Why Does My Dog Stare At Me?
June 25, 2023
Most often, your dog stares at you because they love you! Staring between dogs and humans releases oxytocin, which is generally known as the love hormone and is the chemical that is released when a new mother looks at her baby. It makes our dogs and us feel good!
It is good however, to understand the reasons behind the staring:
WATCHING FOR CUES
Our dogs are one of the few animals that are completely in tune with humans. Dogs are very observant and are always watching for cues for things that will affect them. Picking up the car keys might mean a drive to the dog park or opening a draw might mean food.
If your dog stares at you long enough, you might give them food, a treat, a reward or even your attention. This will then reinforce the staring behaviour. Ideally, we want our dogs to be looking for cues from us rather than making us feeling guilty. If you become aware of this behaviour, you can stop rewarding them at the wrong times
A dog that stares with unblinking eyes and a stiff posture might be doing something called resource guarding and is a throwback to their times in the wild. Staring can be threatening and can be used to warn off competitors for food. If this staring is combined with agressive behaviour, a visit to the vet or dog training is advised.
Getting your dog’s attention during training is one of the most important steps. If your dog isn’t looking at you, they aren’t paying attention. This is also an important command to redirect your dog’s attention when you are out at the park or in public with so many distractions.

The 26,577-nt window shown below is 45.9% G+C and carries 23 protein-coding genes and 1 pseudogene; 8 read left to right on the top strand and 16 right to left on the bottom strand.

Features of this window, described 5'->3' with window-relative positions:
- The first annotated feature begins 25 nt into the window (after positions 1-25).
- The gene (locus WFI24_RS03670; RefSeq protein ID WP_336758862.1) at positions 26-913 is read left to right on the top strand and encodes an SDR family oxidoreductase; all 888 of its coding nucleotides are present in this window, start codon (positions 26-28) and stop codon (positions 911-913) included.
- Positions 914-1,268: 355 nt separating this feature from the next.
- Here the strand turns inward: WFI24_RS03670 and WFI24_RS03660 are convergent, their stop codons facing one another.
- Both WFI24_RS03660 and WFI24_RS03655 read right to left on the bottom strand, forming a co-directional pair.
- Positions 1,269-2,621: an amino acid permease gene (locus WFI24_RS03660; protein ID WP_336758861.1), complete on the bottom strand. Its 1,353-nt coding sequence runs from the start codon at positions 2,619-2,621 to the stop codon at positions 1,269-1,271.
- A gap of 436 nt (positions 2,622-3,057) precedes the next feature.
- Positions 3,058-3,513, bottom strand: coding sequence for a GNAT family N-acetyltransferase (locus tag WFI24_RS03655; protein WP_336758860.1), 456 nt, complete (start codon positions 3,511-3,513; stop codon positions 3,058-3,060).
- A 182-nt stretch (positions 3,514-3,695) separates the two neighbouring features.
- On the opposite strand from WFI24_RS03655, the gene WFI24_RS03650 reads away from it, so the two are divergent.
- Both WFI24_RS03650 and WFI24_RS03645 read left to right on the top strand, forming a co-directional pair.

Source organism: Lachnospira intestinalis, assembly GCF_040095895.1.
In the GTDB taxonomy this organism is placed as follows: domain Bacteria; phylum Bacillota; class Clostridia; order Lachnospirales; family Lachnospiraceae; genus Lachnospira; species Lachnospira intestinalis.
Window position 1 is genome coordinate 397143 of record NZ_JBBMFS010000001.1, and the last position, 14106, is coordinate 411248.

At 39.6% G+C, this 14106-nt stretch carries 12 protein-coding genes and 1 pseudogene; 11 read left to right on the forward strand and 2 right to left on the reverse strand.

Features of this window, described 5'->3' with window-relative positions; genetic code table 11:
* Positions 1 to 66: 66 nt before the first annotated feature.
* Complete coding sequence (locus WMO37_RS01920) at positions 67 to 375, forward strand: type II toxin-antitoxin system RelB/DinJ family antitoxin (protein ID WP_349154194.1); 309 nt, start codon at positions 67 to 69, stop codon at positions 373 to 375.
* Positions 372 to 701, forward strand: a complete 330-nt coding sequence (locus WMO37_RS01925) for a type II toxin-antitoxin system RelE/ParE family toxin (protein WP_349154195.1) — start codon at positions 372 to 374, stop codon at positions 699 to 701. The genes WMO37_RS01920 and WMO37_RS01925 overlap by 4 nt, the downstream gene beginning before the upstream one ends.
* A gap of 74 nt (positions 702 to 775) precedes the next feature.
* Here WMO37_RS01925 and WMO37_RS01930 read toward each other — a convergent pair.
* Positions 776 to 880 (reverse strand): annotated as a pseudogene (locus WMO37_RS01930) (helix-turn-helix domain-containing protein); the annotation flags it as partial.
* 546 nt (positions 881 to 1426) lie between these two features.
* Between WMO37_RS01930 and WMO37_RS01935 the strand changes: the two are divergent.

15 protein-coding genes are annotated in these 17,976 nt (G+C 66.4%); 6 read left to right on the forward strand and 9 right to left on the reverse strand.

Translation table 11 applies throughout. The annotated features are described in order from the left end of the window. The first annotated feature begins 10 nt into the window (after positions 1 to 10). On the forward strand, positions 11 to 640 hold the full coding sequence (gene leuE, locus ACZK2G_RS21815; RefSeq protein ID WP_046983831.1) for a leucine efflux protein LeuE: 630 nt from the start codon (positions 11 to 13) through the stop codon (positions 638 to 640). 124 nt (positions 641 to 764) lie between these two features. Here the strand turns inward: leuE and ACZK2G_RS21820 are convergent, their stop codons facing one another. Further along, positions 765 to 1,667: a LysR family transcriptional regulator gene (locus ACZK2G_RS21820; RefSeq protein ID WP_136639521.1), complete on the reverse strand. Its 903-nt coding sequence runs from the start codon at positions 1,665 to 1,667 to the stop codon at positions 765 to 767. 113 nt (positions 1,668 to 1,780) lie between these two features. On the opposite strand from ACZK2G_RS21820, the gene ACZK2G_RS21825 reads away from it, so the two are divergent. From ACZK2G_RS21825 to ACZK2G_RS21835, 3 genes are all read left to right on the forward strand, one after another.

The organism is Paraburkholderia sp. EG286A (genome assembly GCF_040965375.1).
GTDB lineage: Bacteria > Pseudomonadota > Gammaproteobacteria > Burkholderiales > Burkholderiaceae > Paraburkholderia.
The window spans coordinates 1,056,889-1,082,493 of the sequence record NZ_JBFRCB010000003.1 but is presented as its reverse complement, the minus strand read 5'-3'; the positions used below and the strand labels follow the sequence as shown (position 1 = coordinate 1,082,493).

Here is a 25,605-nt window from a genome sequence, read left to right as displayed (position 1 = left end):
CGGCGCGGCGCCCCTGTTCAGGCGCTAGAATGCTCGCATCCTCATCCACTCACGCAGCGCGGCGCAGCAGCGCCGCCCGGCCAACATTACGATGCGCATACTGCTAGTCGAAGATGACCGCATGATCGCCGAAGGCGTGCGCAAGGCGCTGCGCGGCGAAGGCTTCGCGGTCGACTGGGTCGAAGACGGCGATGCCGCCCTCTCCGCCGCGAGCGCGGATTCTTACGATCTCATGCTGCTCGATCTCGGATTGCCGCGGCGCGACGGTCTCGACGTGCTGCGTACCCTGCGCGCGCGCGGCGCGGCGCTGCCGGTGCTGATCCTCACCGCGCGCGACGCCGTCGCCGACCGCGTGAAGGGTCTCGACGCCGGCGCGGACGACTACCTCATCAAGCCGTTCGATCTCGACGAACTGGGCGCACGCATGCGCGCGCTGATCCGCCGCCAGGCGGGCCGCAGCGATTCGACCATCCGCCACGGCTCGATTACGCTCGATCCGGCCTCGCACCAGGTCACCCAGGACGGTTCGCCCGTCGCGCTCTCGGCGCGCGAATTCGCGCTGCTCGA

The easiest way to teach a “Watch Me” cue is to lure the behavior from your dog. If you make it obvious where you want your dog to look, it won’t take long for them to catch on. Start these exercises in a quiet environment so you’re easily the most interesting thing in the room. The following steps will help you lure your dog’s eye contact:
- Hold a treat in front of your dog’s nose.
- Slowly bring the treat up between your eyes. Your dog should watch the treat and be staring at your forehead.
- Mark your dog’s behavior with a clicker, marker word like “Yes,” or praise, then give your dog the treat.
- Repeat the above steps but reward your dog with a treat from your other hand instead.
- Repeat steps 1 to 3 with an empty hand, but still reward your dog with a treat when they make eye contact. It can help if you stink up your fingers first by rubbing them with a treat. You’ve now taught a hand signal for “Watch Me.”
- When your dog is reliably following the hand signal, start saying your verbal cue like “Watch Me” or “Look” before you move your hand.